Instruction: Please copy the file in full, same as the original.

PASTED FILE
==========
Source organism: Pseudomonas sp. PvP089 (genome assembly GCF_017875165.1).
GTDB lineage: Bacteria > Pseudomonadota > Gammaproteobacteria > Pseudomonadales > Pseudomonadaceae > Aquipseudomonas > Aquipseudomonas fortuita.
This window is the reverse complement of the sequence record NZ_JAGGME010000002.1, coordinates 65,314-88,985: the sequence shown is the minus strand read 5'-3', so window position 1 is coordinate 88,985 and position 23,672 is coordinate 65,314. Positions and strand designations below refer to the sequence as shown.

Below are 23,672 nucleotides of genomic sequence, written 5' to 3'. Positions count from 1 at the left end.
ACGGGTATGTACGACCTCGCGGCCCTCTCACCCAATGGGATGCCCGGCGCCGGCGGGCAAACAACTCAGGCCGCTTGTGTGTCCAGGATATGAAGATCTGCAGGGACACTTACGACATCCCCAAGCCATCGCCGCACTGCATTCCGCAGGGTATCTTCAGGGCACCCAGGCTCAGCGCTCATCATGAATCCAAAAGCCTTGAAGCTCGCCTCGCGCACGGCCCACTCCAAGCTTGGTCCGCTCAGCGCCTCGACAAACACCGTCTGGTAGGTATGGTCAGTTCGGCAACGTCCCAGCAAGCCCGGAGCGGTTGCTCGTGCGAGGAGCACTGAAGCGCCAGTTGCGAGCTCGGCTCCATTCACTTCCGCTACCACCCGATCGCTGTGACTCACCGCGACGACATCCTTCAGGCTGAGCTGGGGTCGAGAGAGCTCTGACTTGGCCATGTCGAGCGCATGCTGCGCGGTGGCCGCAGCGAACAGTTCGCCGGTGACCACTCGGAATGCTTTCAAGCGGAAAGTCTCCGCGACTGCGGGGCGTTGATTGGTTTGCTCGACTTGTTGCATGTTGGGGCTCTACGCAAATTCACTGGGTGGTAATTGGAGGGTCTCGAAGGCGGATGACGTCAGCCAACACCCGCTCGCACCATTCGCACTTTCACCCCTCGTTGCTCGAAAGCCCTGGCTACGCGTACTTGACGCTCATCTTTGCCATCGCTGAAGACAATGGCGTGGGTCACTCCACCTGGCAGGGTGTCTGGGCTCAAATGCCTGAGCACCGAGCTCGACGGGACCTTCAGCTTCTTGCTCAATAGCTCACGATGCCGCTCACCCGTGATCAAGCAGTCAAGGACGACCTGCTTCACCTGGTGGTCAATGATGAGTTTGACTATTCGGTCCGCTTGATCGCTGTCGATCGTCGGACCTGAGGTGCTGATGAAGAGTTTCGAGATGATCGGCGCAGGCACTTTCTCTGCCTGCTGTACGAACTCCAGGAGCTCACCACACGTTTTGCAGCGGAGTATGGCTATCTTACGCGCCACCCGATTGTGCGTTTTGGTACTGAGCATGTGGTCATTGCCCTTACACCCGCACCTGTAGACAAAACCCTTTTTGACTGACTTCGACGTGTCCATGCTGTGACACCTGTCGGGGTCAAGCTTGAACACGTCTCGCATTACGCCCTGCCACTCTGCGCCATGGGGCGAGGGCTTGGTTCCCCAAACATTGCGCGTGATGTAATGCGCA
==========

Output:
Source organism: Pseudomonas sp. PvP089 (genome assembly GCF_017875165.1).
GTDB lineage: Bacteria > Pseudomonadota > Gammaproteobacteria > Pseudomonadales > Pseudomonadaceae > Aquipseudomonas > Aquipseudomonas fortuita.
This window is the reverse complement of the sequence record NZ_JAGGME010000002.1, coordinates 65,314-88,985: the sequence shown is the minus strand read 5'-3', so window position 1 is coordinate 88,985 and position 23,672 is coordinate 65,314. Positions and strand designations below refer to the sequence as shown.

Below are 23,672 nucleotides of genomic sequence, written 5' to 3'. Positions count from 1 at the left end.
ACGGGTATGTACGACCTCGCGGCCCTCTCACCCAATGGGATGCCCGGCGCCGGCGGGCAAACAACTCAGGCCGCTTGTGTGTCCAGGATATGAAGATCTGCAGGGACACTTACGACATCCCCAAGCCATCGCCGCACTGCATTCCGCAGGGTATCTTCAGGGCACCCAGGCTCAGCGCTCATCATGAATCCAAAAGCCTTGAAGCTCGCCTCGCGCACGGCCCACTCCAAGCTTGGTCCGCTCAGCGCCTCGACAAACACCGTCTGGTAGGTATGGTCAGTTCGGCAACGTCCCAGCAAGCCCGGAGCGGTTGCTCGTGCGAGGAGCACTGAAGCGCCAGTTGCGAGCTCGGCTCCATTCACTTCCGCTACCACCCGATCGCTGTGACTCACCGCGACGACATCCTTCAGGCTGAGCTGGGGTCGAGAGAGCTCTGACTTGGCCATGTCGAGCGCATGCTGCGCGGTGGCCGCAGCGAACAGTTCGCCGGTGACCACTCGGAATGCTTTCAAGCGGAAAGTCTCCGCGACTGCGGGGCGTTGATTGGTTTGCTCGACTTGTTGCATGTTGGGGCTCTACGCAAATTCACTGGGTGGTAATTGGAGGGTCTCGAAGGCGGATGACGTCAGCCAACACCCGCTCGCACCATTCGCACTTTCACCCCTCGTTGCTCGAAAGCCCTGGCTACGCGTACTTGACGCTCATCTTTGCCATCGCTGAAGACAATGGCGTGGGTCACTCCACCTGGCAGGGTGTCTGGGCTCAAATGCCTGAGCACCGAGCTCGACGGGACCTTCAGCTTCTTGCTCAATAGCTCACGATGCCGCTCACCCGTGATCAAGCAGTCAAGGACGACCTGCTTCACCTGGTGGTCAATGATGAGTTTGACTATTCGGTCCGCTTGATCGCTGTCGATCGTCGGACCTGAGGTGCTGATGAAGAGTTTCGAGATGATCGGCGCAGGCACTTTCTCTGCCTGCTGTACGAACTCCAGGAGCTCACCACACGTTTTGCAGCGGAGTATGGCTATCTTACGCGCCACCCGATTGTGCGTTTTGGTACTGAGCATGTGGTCATTGCCCTTACACCCGCACCTGTAGACAAAACCCTTTTTGACTGACTTCGACGTGTCCATGCTGTGACACCTGTCGGGGTCAAGCTTGAACACGTCTCGCATTACGCCCTGCCACTCTGCGCCATGGGGCGAGGGCTTGGTTCCCCAAACATTGCGCGTGATGTAATGCGCA